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Trump huddles with campaign staff as polls show him trailing Biden

President TrumpDonald TrumpTrump's Facebook ban to stay in place, board rules Trump allies launching nonprofit focused on voter fraud DOJ asks for outside lawyer to review Giuliani evidence MORE on Thursday met with a group of top campaign officials at the White House to discuss polling and messaging strategies as recent surveys show him trailing presumptive Democratic nominee Joe BidenJoe BidenCensus results show White House doubling down on failure Poll: Americans back new spending, tax hikes on wealthy, but remain wary of economic impact True immigration reform requires compromise from both sides of the aisle MORE nationally and in key swing states.

The president huddled with Republican National Committee Chairwoman Ronna McDanielRonna Romney McDanielNew York Post deletes story alleging Kamala Harris book given to migrant children Virginia GOP reverses course, will let those with religious obligations cast absentee votes for Saturday convention The Hill's Morning Report - Presented by Facebook - GOP makes infrastructure play; Senate passes Asian hate crimes bill MORE, campaign manager Brad ParscaleBrad ParscaleAides tried to get Trump to stop attacking McCain in hopes of clinching Arizona: report MORE and others to discuss the latest polling, according to a Trump campaign official.

The meeting was focused on strategy, specifically how the campaign can try and define Biden to voters moving forward, the official said.

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"When Joe Biden is defined the president runs very strong against him," the official said.

Trump then held an expanded meeting about messaging in the Cabinet Room of the White House that involved communications staff, during which the president spoke with advisers Katrina Pierson and Paris Dennard about outreach to the black community.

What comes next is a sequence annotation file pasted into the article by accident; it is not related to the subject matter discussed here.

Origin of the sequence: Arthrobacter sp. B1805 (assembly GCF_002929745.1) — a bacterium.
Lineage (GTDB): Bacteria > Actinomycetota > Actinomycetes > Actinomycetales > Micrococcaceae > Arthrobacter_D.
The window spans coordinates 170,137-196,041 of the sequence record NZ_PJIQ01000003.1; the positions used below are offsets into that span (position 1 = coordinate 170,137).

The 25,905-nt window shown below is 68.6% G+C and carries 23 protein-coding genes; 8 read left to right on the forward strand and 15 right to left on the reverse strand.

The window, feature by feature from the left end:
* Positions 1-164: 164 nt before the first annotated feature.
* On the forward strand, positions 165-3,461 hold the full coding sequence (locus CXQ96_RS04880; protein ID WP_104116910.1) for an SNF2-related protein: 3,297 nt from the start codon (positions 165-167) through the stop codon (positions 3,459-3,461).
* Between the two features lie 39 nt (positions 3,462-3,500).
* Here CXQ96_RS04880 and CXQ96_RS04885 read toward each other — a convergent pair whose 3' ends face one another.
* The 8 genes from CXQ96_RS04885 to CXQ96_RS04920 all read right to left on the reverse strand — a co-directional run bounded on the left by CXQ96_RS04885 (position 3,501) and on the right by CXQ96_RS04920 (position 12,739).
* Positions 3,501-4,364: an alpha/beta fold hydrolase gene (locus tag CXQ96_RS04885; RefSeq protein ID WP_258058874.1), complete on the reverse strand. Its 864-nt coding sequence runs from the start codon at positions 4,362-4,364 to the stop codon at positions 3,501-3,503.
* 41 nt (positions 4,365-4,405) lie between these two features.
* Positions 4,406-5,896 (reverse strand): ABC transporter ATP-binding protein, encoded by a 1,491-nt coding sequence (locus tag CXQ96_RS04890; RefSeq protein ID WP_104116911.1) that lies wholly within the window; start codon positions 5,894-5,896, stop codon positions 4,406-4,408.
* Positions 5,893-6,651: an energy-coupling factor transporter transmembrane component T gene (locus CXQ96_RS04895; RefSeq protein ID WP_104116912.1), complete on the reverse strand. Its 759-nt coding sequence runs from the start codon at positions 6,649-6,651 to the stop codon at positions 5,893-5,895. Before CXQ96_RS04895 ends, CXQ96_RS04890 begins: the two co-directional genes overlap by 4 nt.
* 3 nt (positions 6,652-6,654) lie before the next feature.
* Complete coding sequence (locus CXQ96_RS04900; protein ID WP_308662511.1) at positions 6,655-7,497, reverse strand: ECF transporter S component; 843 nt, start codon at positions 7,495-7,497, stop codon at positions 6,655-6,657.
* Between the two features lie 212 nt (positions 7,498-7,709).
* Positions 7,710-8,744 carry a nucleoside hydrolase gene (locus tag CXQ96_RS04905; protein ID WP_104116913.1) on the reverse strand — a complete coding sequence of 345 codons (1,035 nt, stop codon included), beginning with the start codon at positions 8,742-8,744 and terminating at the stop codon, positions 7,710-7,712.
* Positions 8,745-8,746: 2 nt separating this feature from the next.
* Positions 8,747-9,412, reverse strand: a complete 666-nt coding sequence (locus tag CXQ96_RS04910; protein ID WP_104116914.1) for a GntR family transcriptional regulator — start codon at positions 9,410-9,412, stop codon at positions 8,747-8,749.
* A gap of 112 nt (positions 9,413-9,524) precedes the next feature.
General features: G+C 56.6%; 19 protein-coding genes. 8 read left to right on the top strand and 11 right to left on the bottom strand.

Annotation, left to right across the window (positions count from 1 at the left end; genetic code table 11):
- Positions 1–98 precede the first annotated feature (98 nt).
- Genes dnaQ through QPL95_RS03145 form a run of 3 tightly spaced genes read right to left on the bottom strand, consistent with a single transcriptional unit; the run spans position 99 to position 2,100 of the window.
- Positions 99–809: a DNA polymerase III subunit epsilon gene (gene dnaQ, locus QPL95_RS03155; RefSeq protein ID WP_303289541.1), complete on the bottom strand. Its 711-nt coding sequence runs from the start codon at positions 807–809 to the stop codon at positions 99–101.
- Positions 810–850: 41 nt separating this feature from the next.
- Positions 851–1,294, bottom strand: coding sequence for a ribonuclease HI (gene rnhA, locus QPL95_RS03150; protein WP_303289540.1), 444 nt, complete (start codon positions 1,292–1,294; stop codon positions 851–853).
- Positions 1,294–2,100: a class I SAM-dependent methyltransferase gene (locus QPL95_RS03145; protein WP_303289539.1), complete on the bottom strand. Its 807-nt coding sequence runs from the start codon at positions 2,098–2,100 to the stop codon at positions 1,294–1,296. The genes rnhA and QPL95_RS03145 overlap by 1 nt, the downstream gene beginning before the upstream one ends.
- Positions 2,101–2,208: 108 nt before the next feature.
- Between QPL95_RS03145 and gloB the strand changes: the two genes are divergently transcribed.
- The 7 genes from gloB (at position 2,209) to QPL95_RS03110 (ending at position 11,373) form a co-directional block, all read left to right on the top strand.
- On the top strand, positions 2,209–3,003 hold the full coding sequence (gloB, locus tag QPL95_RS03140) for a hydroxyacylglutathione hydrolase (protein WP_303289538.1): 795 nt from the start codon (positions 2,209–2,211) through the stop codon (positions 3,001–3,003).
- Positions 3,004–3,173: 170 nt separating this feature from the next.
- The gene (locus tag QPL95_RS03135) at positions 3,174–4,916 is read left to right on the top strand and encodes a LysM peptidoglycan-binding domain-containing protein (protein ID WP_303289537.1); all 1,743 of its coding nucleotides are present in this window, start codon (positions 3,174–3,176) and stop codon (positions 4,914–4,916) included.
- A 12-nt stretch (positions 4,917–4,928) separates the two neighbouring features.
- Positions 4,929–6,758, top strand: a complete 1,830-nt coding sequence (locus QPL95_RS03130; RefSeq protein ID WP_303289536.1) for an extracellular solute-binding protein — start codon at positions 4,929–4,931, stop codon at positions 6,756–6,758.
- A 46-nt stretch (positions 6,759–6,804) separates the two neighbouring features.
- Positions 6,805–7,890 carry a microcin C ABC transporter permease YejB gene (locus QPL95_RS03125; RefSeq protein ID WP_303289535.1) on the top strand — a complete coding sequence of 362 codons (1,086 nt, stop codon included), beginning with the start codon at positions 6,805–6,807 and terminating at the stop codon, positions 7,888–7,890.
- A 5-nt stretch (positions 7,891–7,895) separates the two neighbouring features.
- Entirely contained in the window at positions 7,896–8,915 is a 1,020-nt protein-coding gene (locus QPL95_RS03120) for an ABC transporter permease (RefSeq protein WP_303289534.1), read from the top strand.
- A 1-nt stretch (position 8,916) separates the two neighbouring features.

The official stressed the campaign feels confident it can define Biden by contrasting his record with the African American community with Trump's.

The president has in recent days leaned on what he says are ways the black community has benefited under his presidency, including the passage of criminal justice reform at the end of 2018 and low unemployment.

But the president's efforts to appeal to black voters have been complicated by his handling of the coronavirus pandemic, which has disproportionately infected and killed minorities in the U.S. and led to mass unemployment, and the recent protests over the killing of George Floyd, an unarmed black man who died after a white Minneapolis police officer knelt on his neck for nearly nine minutes.

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Trump has offered his condolences to the Floyd family and called his death a "disgrace." But that message has been overshadowed by his insistence that there be "law and order," his threats to send the military into U.S. cities to quell unruly demonstrations, and his condemnation of protesters as "thugs" and "hoodlums." 

Thursday's meeting came at a contentious time for the president in his reelection bid. He is grappling with multiple national crises, and he has seen Biden pull ahead in several polls in recent weeks.

A Monmouth University poll released Wednesday showed Biden with an 11-point advantage nationally. Fox News polls released the same day showed Trump trailing the former vice president in Ohio, Wisconsin and Arizona, three states that are critical to Trump's reelection chances.

Trump won all three states in 2016, and few believed until recently that Ohio might be in play.

The Trump campaign has spent aggressively in states like Michigan, Ohio and Wisconsin with ads that attack Biden on his economic record and his past stances on China.